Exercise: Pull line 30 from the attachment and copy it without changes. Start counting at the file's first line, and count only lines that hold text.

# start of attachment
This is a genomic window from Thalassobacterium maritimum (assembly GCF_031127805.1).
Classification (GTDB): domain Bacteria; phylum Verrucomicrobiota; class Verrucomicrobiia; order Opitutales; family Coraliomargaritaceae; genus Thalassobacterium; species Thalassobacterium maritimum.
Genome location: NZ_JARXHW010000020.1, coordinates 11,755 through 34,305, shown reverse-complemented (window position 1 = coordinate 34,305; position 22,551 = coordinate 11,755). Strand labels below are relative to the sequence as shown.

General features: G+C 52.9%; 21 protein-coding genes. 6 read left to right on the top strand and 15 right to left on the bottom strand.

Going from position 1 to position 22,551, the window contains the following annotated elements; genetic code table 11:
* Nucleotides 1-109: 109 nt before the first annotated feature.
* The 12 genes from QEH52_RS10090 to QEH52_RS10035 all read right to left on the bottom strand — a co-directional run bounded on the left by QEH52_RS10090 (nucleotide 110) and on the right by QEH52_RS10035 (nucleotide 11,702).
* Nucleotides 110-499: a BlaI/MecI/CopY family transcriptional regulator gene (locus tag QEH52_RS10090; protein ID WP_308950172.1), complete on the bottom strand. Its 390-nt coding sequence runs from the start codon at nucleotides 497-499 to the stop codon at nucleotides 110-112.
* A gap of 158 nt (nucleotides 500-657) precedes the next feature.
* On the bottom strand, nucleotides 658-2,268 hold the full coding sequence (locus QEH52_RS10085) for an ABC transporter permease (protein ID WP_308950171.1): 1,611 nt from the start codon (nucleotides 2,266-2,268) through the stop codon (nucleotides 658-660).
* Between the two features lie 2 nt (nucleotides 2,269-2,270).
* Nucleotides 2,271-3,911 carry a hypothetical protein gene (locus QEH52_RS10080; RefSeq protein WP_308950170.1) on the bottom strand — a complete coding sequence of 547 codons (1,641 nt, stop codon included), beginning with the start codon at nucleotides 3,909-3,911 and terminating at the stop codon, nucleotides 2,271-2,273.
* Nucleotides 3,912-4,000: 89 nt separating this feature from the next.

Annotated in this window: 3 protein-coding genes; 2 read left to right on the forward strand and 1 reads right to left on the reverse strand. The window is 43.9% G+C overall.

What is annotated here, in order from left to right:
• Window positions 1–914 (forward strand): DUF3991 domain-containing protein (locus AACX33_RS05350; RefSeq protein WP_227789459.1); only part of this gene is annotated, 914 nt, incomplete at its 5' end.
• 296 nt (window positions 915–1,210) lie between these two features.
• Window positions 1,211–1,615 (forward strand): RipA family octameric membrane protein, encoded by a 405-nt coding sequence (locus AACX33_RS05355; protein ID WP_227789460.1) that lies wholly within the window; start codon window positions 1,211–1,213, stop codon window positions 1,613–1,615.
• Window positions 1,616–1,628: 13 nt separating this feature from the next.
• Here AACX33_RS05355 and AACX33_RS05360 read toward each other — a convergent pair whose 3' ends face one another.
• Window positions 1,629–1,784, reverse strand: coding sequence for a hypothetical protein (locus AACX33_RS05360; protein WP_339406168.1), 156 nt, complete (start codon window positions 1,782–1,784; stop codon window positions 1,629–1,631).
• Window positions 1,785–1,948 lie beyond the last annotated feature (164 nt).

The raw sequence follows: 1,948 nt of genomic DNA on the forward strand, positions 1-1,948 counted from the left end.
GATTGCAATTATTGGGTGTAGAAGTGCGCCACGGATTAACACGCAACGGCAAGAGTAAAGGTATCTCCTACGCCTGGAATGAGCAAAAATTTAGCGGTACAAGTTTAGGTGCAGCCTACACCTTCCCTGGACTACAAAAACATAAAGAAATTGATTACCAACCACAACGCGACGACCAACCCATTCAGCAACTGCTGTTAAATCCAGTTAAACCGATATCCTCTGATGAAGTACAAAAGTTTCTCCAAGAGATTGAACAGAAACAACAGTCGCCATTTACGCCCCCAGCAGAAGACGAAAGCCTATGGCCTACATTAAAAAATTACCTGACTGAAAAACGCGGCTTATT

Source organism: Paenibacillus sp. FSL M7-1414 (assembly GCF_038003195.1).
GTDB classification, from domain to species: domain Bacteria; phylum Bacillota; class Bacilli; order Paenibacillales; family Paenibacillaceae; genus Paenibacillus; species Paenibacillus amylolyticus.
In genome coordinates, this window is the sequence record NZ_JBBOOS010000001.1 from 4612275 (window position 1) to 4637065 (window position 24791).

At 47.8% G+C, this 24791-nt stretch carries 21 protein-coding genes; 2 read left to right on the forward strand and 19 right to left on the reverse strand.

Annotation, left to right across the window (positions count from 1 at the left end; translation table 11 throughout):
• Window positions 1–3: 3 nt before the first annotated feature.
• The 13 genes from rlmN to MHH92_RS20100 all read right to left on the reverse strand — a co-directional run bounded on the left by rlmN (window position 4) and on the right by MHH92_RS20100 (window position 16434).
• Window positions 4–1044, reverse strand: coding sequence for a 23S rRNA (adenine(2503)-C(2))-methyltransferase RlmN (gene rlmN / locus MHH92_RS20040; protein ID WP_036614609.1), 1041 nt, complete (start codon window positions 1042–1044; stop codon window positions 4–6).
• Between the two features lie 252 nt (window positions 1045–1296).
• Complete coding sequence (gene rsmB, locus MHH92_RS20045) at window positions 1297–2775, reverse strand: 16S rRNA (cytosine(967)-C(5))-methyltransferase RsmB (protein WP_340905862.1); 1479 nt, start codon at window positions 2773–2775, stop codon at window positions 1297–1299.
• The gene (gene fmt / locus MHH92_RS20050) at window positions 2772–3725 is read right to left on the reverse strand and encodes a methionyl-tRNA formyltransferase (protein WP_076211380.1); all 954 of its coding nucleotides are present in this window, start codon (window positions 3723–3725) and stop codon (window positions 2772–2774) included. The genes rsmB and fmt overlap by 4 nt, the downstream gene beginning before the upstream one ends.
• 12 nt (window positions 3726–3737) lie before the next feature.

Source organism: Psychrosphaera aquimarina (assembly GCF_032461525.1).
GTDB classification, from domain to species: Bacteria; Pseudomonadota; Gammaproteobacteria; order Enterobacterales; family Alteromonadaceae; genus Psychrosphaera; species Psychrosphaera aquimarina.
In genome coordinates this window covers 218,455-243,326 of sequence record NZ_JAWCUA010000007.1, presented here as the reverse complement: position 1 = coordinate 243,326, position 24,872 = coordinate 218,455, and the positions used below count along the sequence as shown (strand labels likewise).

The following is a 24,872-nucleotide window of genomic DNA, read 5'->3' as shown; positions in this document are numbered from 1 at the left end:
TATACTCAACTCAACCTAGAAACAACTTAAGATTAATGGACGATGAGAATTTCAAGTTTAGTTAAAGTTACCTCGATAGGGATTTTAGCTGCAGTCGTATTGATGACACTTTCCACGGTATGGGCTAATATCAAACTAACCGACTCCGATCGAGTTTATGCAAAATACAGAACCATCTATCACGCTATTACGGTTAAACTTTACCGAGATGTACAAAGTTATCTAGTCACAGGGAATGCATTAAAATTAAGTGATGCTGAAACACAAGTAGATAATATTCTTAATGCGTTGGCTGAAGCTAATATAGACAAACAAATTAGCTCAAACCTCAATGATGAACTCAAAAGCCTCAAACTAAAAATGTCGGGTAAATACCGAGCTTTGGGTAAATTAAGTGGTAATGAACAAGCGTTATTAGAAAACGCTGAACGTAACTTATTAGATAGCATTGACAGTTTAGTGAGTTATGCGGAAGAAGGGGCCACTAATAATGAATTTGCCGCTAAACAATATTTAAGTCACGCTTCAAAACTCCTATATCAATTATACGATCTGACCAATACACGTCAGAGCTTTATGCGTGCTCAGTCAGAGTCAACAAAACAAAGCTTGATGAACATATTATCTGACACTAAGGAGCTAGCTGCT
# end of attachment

• Window positions 1–3: 3 nt before the first annotated feature.